text Molly to 57802

Molly's Story

People say having a birthday on the 08/08/08 is good luck, maybe for some it is, not for Molly. She was born at 2.11pm on that day and from the second we saw her we were hooked, that was it, our family was complete, she was the last piece of the jigsaw, a baby sister to Stephanie, Jill and James and we never thought for a second we would experience what was to lie ahead. As a mother when your is child is born you go through all sorts of emotions but you also look to the future especially when your child is asleep and you gaze at them with all your love, you think of their first words, what will it be, please God it's not "dada", their first steps, starting school, holy communion, confirmation and finally seeing them walk down the aisle. Unfortunately for Molly we just about got to starting school and that was it, she was robbed, the nightmare had started. Molly had started to feel unwell just as she had started school and like any parent she was brought to the GP. There she was treated for constipation and had routine blood tests done which showed that she had low iron levels. We were given suggestions on how to alter her diet and that was that. But the constipation continued and continued and after 3 trips to A&E in the Lourdes, Drogheda, she was admitted. For the next five days she had countless blood tests, a pelvic ultrasound, x-ray's, keyhole surgery was suggested as she had starting limping, the doctors were baffled. Finally, one doctor suggested that she have an abdominal ultrasound and once that was done a CT scan was ordered immediately. At 4.20pm on 22nd October 2013 Molly was diagnosed with cancer.

How do you react when you are told your child has cancer, you don't, you go into shock. We were transferred from Drogheda by ambulance to Our Lady's Children's Hospital Crumlin on 23rd of October after a very long sleepless night. I have never been so scared in my whole life and Molly was the same. We stayed in a general ward that night and Gerry had to go home, he wasn't allowed to stay. Fortunately for us we were sharing a room with another family and their little girl who happened to be the same age as Molly. As long as I live I will never forget the kindness that was shown to Molly and me that night by those people, it helped us get through the night. The following day we met our Consultant and we were told Molly had stage 4 Neuroblastoma, a cancer that develops in the nervous system. It sneakily and aggressively creates a tumour that originates from one of the adrenal glands and at stage 4 it had spread to Molly's bones, bone marrow and the lymph nodes in her stomach. Neuroblastoma is one of the most common forms of childhood cancer but when it progresses to stage 4 ( i.e. Approx 1 in 200,000 kids) it not only becomes incredibly hard to treat but can also be fatal. I've heard of parents saying that they are on a journey and I think to myself "what?", it's not a journey, a journey is something nice, planned, you know where you started and you're damn sure you know where it's going to finish, this is living hell, a cul-de-sac that you don't know how you're going to get out of.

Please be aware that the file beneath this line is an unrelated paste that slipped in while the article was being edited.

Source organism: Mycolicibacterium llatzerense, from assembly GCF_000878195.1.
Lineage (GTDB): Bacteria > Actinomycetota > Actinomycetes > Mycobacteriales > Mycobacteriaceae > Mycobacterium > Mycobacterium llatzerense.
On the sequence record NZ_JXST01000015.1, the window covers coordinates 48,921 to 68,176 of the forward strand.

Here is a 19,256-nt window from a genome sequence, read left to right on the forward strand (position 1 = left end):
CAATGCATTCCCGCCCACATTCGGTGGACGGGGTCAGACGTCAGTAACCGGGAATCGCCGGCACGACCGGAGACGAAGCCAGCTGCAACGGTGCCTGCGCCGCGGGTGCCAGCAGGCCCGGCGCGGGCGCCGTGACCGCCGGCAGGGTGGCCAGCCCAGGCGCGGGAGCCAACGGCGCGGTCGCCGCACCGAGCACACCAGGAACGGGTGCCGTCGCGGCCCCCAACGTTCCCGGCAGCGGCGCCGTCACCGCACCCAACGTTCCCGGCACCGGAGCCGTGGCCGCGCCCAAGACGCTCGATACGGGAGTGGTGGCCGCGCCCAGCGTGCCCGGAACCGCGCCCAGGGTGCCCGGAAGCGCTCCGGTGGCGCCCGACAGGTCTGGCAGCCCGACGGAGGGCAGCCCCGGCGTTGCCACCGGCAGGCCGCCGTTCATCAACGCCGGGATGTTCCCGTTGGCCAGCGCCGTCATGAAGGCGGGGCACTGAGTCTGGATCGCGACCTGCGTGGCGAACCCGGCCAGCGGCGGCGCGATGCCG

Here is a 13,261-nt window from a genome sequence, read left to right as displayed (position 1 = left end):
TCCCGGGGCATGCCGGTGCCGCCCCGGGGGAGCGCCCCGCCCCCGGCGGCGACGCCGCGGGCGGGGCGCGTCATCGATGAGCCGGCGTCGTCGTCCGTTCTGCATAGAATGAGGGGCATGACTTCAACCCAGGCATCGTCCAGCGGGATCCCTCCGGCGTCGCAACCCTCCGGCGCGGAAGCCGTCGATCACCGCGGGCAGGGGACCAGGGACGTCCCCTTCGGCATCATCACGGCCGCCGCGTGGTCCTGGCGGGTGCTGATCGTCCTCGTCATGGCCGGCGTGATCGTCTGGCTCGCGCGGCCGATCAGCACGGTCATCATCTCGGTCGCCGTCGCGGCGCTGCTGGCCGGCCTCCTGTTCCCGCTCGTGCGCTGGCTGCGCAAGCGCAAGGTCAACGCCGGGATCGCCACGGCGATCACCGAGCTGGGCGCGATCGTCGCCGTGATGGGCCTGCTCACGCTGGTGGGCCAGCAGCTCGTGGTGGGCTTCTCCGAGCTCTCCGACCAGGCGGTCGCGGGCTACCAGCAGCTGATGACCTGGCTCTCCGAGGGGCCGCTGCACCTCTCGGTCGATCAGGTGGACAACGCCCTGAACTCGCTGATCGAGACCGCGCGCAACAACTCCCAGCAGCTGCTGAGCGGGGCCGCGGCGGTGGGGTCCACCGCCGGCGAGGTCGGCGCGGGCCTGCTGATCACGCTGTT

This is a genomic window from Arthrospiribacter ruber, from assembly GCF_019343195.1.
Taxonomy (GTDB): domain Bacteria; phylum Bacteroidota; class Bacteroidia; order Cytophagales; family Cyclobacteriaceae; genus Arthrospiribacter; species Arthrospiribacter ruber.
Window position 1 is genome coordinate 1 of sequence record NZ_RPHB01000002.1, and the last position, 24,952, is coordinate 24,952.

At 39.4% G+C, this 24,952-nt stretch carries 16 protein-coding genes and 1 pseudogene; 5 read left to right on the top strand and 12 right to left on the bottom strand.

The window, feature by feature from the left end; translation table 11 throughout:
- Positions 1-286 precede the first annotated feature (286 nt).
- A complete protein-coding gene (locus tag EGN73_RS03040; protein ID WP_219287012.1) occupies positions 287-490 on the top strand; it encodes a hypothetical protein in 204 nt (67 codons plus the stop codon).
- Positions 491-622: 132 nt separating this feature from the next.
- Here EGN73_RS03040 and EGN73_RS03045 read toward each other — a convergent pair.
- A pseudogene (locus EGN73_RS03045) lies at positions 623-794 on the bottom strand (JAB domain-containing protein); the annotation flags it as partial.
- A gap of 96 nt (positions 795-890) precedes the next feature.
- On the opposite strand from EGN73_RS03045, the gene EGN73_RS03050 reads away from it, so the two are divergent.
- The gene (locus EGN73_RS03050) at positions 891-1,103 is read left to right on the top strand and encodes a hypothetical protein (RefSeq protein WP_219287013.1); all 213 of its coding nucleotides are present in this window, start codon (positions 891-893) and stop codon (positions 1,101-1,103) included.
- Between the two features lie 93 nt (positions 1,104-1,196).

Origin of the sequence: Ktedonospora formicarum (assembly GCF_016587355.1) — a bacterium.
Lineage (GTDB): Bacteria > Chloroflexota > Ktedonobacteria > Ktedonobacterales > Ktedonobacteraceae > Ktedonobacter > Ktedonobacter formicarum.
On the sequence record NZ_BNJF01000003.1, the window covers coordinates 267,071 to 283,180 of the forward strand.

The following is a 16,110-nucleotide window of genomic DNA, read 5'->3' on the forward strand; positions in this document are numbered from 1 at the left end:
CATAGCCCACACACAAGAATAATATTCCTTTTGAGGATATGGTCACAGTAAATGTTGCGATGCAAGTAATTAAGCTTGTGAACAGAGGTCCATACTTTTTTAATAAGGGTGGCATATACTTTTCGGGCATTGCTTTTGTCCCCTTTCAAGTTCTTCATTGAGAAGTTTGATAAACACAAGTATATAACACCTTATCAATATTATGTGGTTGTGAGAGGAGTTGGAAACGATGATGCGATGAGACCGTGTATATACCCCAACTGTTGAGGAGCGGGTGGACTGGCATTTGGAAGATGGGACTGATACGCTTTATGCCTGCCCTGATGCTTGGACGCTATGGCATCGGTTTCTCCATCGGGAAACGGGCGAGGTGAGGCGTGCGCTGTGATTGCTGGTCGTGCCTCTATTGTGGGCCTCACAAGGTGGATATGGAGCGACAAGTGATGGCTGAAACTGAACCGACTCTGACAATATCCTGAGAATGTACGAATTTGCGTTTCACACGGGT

As the next couple of days passed Molly had a lot of procedures done including a Hickman line been inserted and was really tested to the limit. After 5 nights we were transferred to St.John's Ward, the thing we dreaded most. Anyone who has been to John's will know it is the longest walk you will ever take, it's in the depths of Crumlin hospital and when I saw the sign "Oncology" over the door, the realisation of what was ahead sunk in. I'd watched the documentaries on the telly, seen the clips on the news but never for one second thought that cancer would ever knock on our door, but it did. The next few days were spent with consultants, nurses, specialists, dieticians, social workers, all of whom bombarded us with information, none of which sunk in at the time, Gerry felt angry that this had happened to Molly, his little pet and I just wanted to cry all the time. But we had to pick ourselves up and focus on her and her treatment, so we started to listen and ask questions and we got our heads right. Molly started treatment on 29th October and has since completed 8 rounds of highly intensive chemotherapy, 2 rounds of TVD chemotherapy, bone marrow aspirates, MIBG scans, CT scans, she has had that many blood transfusions we've lost count, endless nights in hospital between routine visits to Crumlin and unplanned ones to Drogheda with sickness, temperatures, mouth infections, ulcers, weight loss etc which resulted in an NG tube been inserted and through it all she has had a smile on her face and has never complained, not once , not even when I have to inject her every night with artificial white cells, she just says "Mammy do it quickly".

We don't know what the future holds for Molly other than her protocol which still includes more chemotherapy, surgery, bone marrow transplant, radiotherapy and immunotherapy, but we do know that we will do anything to make sure she gets the best chance of life. In order for us to be able to give her that chance we need to be able to give her the best treatment. Crumlin and Our Lady of Lourdes hospital in Drogheda are doing amazing things for Molly and the treatment she is receiving is world class but we might get to a point where she'll need more. We have every faith in the world that Molly's treatment will work and she will get the "all clear" but we also have to be realistic and be prepared for the future. We are, as parents, hoping that you good people will help us and we will be eternally grateful to you all. We just want our little girl to grow up, be happy, healthy and live life to the full.

Thank you,

Emma and Gerry McNally.